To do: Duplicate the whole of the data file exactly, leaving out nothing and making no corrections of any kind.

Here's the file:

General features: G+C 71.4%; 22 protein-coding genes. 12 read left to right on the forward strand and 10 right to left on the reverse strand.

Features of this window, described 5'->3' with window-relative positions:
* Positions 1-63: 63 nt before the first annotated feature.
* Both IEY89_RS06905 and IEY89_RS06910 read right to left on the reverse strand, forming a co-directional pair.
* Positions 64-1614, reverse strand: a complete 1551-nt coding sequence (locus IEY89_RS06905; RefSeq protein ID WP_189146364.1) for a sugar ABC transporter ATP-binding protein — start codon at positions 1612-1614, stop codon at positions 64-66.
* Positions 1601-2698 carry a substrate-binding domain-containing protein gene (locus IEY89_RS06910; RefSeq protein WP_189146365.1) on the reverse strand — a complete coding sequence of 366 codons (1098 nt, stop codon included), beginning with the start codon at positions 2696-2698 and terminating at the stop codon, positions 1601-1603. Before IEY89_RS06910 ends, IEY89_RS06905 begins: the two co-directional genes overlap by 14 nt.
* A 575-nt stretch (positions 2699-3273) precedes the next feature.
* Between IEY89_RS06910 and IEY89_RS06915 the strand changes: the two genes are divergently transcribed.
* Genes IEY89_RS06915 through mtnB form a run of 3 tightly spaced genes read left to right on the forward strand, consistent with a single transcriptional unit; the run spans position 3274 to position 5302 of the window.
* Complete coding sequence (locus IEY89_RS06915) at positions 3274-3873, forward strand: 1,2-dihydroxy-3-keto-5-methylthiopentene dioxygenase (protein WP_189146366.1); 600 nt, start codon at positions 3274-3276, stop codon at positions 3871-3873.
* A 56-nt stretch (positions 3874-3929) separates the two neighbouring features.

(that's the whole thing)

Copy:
General features: G+C 71.4%; 22 protein-coding genes. 12 read left to right on the forward strand and 10 right to left on the reverse strand.

Features of this window, described 5'->3' with window-relative positions:
* Positions 1-63: 63 nt before the first annotated feature.
* Both IEY89_RS06905 and IEY89_RS06910 read right to left on the reverse strand, forming a co-directional pair.
* Positions 64-1614, reverse strand: a complete 1551-nt coding sequence (locus IEY89_RS06905; RefSeq protein ID WP_189146364.1) for a sugar ABC transporter ATP-binding protein — start codon at positions 1612-1614, stop codon at positions 64-66.
* Positions 1601-2698 carry a substrate-binding domain-containing protein gene (locus IEY89_RS06910; RefSeq protein WP_189146365.1) on the reverse strand — a complete coding sequence of 366 codons (1098 nt, stop codon included), beginning with the start codon at positions 2696-2698 and terminating at the stop codon, positions 1601-1603. Before IEY89_RS06910 ends, IEY89_RS06905 begins: the two co-directional genes overlap by 14 nt.
* A 575-nt stretch (positions 2699-3273) precedes the next feature.
* Between IEY89_RS06910 and IEY89_RS06915 the strand changes: the two genes are divergently transcribed.
* Genes IEY89_RS06915 through mtnB form a run of 3 tightly spaced genes read left to right on the forward strand, consistent with a single transcriptional unit; the run spans position 3274 to position 5302 of the window.
* Complete coding sequence (locus IEY89_RS06915) at positions 3274-3873, forward strand: 1,2-dihydroxy-3-keto-5-methylthiopentene dioxygenase (protein WP_189146366.1); 600 nt, start codon at positions 3274-3276, stop codon at positions 3871-3873.
* A 56-nt stretch (positions 3874-3929) separates the two neighbouring features.